In the first round, agreement was obtained for all areas except the distribution between theoretical and practical content of the courses and for the final certificates (the three statements addressing the distribution of time between the theoretical and practical content achieved 20–75% agreement and the two statements addressing the certificate received 40–70% agreement). These two questions were then addressed in a second Delphi round, in which further questions were made elaborating the question that received the highest agreement in the first round combined with comments made.
The results for the conduct, content and format of the courses are reported in table 1.
We present a series of 18 pragmatic recommendations on the conduct, format and content of MSUS TTT Courses, based on a high degree of expert consensus.
As a generally accepted methodology by EULAR, the Delphi approach was chosen for creating these recommendations,2–4 with the aim to serve as an educational tool to ensure homogenous and high-level training of coming teachers in MSUS.
Though some flexibility in the organisation of courses is necessary, there was an unmet need for clear recommendations, ensuring comparable training and competencies among TTT MSUS Course participants, which has now been achieved. The recommendations address not only the composition of the faculty and the framework of the course, including organisation (areas 1 and 2), but also examine the content of the courses, and may serve as a supplement to other related recommendations in this field.2 ,5–7
The central aspect of the TTT MSUS Course is the practical training, however, the theoretical training (area 3) plays an important role, as demonstrated by the agreement reached after the second Delphi round. The organisers can choose to send out didactic material in advance, leaving more time for practical training within the recommended timeframe.
There is a growing number of EULAR endorsed MSUS basic courses. It is, therefore, of utmost importance that the teachers in these courses have equal qualifications thereby providing comparable training and competencies beneficial for the clinical use of US. The acquisition of this competence is required in the new programme developed by EULAR (http://www.EULAR.org). After qualifying, the TTT MSUS Course the participants will receive a certificate of competency allowing them to organise EULAR endorsed courses (area 5). For this reason, recommendations on how the participants should be judged, based on their teaching skills demonstrated during the course (lecture and practical demonstration), are central for ensuring comparable evaluation of their qualifications at the end of the course.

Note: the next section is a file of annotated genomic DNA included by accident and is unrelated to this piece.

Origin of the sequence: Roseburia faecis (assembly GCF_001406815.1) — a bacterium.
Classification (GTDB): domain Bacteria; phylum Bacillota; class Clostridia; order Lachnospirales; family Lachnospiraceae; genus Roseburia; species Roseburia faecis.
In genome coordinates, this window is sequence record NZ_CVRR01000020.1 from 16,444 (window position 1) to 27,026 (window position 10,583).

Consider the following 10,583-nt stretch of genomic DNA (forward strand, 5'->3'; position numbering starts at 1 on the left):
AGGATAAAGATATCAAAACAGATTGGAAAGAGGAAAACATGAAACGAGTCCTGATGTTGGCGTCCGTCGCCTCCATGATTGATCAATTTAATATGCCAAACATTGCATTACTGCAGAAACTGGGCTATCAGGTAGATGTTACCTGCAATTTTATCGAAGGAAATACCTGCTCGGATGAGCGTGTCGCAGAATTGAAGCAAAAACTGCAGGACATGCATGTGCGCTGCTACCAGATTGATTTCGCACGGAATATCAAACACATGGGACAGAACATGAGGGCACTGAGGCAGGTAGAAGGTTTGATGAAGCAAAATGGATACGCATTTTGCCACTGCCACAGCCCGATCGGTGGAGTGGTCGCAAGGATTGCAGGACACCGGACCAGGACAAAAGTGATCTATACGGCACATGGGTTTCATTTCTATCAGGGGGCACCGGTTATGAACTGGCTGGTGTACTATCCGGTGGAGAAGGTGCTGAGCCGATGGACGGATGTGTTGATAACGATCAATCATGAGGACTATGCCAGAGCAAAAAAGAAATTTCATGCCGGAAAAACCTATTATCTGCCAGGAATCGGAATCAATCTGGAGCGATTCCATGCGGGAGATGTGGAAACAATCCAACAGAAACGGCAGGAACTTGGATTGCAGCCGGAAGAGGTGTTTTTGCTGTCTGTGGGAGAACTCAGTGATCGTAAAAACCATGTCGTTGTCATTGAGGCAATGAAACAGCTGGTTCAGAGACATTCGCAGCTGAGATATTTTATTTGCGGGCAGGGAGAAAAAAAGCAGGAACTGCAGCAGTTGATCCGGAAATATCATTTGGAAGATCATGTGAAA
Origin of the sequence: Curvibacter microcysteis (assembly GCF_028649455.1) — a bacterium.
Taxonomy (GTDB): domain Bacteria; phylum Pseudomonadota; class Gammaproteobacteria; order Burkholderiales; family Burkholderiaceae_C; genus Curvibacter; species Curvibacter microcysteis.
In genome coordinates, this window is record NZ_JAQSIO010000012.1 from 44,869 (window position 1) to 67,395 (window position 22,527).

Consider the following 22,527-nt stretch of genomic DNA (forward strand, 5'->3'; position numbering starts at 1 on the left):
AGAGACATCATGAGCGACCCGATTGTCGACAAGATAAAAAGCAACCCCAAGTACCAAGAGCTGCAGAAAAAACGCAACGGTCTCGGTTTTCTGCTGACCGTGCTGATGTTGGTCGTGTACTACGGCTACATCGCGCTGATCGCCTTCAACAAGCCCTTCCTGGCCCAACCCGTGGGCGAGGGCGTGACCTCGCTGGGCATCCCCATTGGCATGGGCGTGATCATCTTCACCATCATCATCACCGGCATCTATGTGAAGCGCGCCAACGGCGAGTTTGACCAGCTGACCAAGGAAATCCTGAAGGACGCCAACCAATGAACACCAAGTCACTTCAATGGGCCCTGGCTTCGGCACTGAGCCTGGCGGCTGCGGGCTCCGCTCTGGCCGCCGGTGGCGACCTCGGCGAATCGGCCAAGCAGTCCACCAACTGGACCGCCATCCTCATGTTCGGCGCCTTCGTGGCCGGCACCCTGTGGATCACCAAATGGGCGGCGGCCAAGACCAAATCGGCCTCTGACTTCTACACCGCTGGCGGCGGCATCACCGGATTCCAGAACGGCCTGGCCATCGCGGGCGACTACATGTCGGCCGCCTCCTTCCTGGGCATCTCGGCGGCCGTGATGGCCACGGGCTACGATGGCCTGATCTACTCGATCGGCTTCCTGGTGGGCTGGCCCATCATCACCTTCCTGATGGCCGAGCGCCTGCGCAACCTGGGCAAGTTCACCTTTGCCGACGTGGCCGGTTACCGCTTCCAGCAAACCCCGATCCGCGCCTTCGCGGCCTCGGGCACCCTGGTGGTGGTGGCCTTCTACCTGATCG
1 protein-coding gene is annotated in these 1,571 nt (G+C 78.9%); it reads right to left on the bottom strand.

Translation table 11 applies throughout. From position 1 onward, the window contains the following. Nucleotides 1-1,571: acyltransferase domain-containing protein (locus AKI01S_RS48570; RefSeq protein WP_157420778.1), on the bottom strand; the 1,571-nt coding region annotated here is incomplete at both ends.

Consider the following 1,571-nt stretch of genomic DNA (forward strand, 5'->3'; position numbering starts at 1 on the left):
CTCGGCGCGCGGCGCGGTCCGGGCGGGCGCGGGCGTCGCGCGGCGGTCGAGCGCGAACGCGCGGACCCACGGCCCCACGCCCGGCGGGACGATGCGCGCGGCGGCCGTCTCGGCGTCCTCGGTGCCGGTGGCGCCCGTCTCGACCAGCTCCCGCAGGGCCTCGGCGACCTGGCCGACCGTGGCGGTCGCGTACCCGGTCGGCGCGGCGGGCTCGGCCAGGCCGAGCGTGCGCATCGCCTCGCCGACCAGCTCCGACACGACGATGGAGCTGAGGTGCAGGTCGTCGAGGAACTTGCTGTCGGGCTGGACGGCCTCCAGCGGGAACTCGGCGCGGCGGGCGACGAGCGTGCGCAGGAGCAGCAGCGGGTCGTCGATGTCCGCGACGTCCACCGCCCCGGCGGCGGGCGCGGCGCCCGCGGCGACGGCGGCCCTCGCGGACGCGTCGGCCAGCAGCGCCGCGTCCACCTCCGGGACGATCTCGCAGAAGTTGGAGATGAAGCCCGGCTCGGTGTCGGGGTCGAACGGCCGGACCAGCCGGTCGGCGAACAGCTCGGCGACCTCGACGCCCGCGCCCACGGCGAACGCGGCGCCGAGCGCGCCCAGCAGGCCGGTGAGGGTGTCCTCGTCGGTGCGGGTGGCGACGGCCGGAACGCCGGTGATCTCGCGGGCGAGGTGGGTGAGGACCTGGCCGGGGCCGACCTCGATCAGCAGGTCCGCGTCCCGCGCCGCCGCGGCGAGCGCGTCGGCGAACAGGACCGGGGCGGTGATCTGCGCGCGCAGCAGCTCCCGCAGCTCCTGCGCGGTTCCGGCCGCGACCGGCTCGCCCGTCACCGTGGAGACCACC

The manual will offer a homogeneous educational model in the field of teaching MSUS and will be relevant to all rheumatologists willing to organise future EULAR TTT MSUS. This model will also be recommended to the organisers of national and local MSUS Courses. The current guidelines give indications on how to achieve homogeneous teaching at MSUS TTT Courses, thus solving current discrepancies in the field.
- Received June 18, 2015.
- Revision received August 6, 2015.
- Accepted August 22, 2015.
AI and LT contributed equally.
Contributors All the authors contributed to the manuscript. AI and LT shared first authorship with equal contribution to this paper.
Competing interests None declared.
Provenance and peer review Not commissioned; externally peer reviewed.
Data sharing statement No additional data are available.